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The Imani Winds swept through the NewMusic@ECU Festival on February 24 and 25, capturing the respect and affection of students and faculty during master classes and student composition readings, and displaying warmth and virtuosity at their concert at the A.J. Fletcher Recital Hall on Thursday night, February 25.
The first work on the program, “Red Clay and Mississippi Delta” (2009), composed by group founder and flautist Valerie Coleman, showcased the good humor, camaraderie, and considerable abilities of the group. The audience snapped their fingers to a New Orleans jazz-inspired theme led by clarinetist Mariam Adam while Monica Ellis, bassoonist and daughter of late jazz saxophonist Clarence Oden, navigated brilliant scalar passages, all of which elicited enthusiastic applause.
"Homage to Duke" (2002), a work spun from Ellington’s "Come Sunday," was written by horn player Jeff Scott. Throughout the evening he leaped technicalities at a single bound, but in this work he showed a lyrical side, presenting the melody with beauty and sensitivity. Scott artfully set Duke’s motives in varied contexts, polyphonically and over chord clusters, yielding a fresh approach that was thoughtfully interpreted by the ensemble.
Oboist James Roe, although appearing only temporarily with Imani while Toyin Spellman-Diaz is on maternity leave, is an ideal match for the group’s generous spirit and talents. Roe introduced Karel Husa’s Five Poems (1994), a charming work that revolves around the life of birds, whose outer movements frame inner sections that highlight clarinet, oboe, and horn.
The audience returned from intermission to Elliott Carter’s Woodwind Quintet (1948), and surely the elder statesman of present day composers would have approved of the spirited and impeccable performance of his work.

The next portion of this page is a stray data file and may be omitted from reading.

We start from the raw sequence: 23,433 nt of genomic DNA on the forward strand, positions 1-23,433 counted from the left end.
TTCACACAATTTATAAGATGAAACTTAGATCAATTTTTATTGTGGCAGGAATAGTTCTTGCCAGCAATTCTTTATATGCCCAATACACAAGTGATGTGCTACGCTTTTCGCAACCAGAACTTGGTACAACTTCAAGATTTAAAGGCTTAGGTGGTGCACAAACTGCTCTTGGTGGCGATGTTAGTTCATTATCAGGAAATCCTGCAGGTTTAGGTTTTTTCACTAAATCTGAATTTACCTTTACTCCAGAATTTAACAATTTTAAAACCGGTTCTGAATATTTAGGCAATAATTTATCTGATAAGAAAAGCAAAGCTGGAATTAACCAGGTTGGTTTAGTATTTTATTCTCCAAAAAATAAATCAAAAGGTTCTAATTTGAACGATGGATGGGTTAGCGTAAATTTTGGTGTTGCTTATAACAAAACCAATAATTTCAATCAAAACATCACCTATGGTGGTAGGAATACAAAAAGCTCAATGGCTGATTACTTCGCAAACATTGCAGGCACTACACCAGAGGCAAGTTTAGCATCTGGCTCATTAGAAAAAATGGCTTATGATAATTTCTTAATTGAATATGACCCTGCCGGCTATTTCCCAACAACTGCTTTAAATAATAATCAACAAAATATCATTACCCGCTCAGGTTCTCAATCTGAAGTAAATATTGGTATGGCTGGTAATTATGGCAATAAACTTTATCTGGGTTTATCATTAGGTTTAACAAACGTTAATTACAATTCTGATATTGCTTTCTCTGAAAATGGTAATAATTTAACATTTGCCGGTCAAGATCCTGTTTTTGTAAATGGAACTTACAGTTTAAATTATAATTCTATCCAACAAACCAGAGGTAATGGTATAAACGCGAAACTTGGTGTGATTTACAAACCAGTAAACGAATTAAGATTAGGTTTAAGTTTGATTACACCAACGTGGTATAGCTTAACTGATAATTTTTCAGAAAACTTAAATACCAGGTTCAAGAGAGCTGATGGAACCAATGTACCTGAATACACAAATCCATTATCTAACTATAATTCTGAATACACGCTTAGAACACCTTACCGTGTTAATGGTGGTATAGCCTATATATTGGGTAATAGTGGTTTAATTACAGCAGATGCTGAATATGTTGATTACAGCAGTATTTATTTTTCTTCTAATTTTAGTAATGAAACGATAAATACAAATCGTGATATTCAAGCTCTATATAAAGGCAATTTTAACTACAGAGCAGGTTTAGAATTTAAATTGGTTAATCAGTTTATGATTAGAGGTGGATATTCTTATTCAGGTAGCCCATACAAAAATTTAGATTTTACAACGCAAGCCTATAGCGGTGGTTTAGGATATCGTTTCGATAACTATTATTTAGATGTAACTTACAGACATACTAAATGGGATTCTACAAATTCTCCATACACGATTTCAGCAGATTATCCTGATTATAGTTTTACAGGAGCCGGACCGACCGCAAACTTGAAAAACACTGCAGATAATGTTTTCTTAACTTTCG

The final work, Wind Quintet No. 2 (1994) by Miguel del Aguila, calls for extended techniques such as oboe and flute off-stage and the pairing of instruments with textless voice. Taken as a whole these procedures were effective, with a few possible exceptions. The A.J. Fletcher Hall did not yield a markedly altered sound for the off-stage oboe. And while the vocalizing was performed in good faith and with impeccable intonation, the effect that Aguila aims for may not be completely achieved by this particular procedure. On the other hand, the somewhat burlesque “In Heaven” was the most aurally novel of the movements, and perhaps the most enjoyable for that reason. By unique and various means each instrument begins as a source of percussive rhythmic sound, and only slowly does pitch emerge to eventually overtake the texture.
Imani Winds gave a spectacular performance, and the audience responded with enthusiasm. The standing ovation was rewarded with a fun and fleeting klezmer postscript featuring clarinetist Mariam Adam, and the evening closed with a convivial reception.
Performances related to the NewMusic@ECU Festival 10 continue through Sunday afternoon, February 28. Artists include Nathanial Bartlett, marimba; the ECU Newmusic Camerata; Nathan Williams, clarinet with Audrey Andrist, piano; and the ECU Symphony, Dr. Jorge Richter, conductor. For details, see our calendar.